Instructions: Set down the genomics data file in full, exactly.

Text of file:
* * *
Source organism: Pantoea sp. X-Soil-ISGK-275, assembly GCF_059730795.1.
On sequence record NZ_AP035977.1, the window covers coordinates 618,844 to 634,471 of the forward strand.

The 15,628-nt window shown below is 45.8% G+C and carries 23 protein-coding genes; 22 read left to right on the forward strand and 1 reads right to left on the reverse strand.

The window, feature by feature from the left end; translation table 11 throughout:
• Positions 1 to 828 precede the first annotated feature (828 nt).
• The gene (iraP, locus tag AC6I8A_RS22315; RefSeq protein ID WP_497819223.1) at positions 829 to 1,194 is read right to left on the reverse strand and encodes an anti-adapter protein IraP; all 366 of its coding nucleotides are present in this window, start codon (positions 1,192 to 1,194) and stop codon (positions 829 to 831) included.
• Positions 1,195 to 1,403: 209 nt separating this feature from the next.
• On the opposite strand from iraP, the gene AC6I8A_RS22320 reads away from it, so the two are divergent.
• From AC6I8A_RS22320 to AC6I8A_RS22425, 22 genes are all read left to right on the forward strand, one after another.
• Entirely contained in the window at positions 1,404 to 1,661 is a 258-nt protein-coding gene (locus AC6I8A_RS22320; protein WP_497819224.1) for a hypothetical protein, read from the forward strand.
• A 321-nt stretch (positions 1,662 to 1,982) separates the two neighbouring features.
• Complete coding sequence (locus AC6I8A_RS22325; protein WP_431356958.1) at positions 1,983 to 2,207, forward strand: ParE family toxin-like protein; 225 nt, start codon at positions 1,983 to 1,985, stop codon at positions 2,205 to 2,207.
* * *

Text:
Source organism: Pantoea sp. X-Soil-ISGK-275, assembly GCF_059730795.1.
On sequence record NZ_AP035977.1, the window covers coordinates 618,844 to 634,471 of the forward strand.

The 15,628-nt window shown below is 45.8% G+C and carries 23 protein-coding genes; 22 read left to right on the forward strand and 1 reads right to left on the reverse strand.

The window, feature by feature from the left end; translation table 11 throughout:
• Positions 1 to 828 precede the first annotated feature (828 nt).
• The gene (iraP, locus tag AC6I8A_RS22315; RefSeq protein ID WP_497819223.1) at positions 829 to 1,194 is read right to left on the reverse strand and encodes an anti-adapter protein IraP; all 366 of its coding nucleotides are present in this window, start codon (positions 1,192 to 1,194) and stop codon (positions 829 to 831) included.
• Positions 1,195 to 1,403: 209 nt separating this feature from the next.
• On the opposite strand from iraP, the gene AC6I8A_RS22320 reads away from it, so the two are divergent.
• From AC6I8A_RS22320 to AC6I8A_RS22425, 22 genes are all read left to right on the forward strand, one after another.
• Entirely contained in the window at positions 1,404 to 1,661 is a 258-nt protein-coding gene (locus AC6I8A_RS22320; protein WP_497819224.1) for a hypothetical protein, read from the forward strand.
• A 321-nt stretch (positions 1,662 to 1,982) separates the two neighbouring features.
• Complete coding sequence (locus AC6I8A_RS22325; protein WP_431356958.1) at positions 1,983 to 2,207, forward strand: ParE family toxin-like protein; 225 nt, start codon at positions 1,983 to 1,985, stop codon at positions 2,205 to 2,207.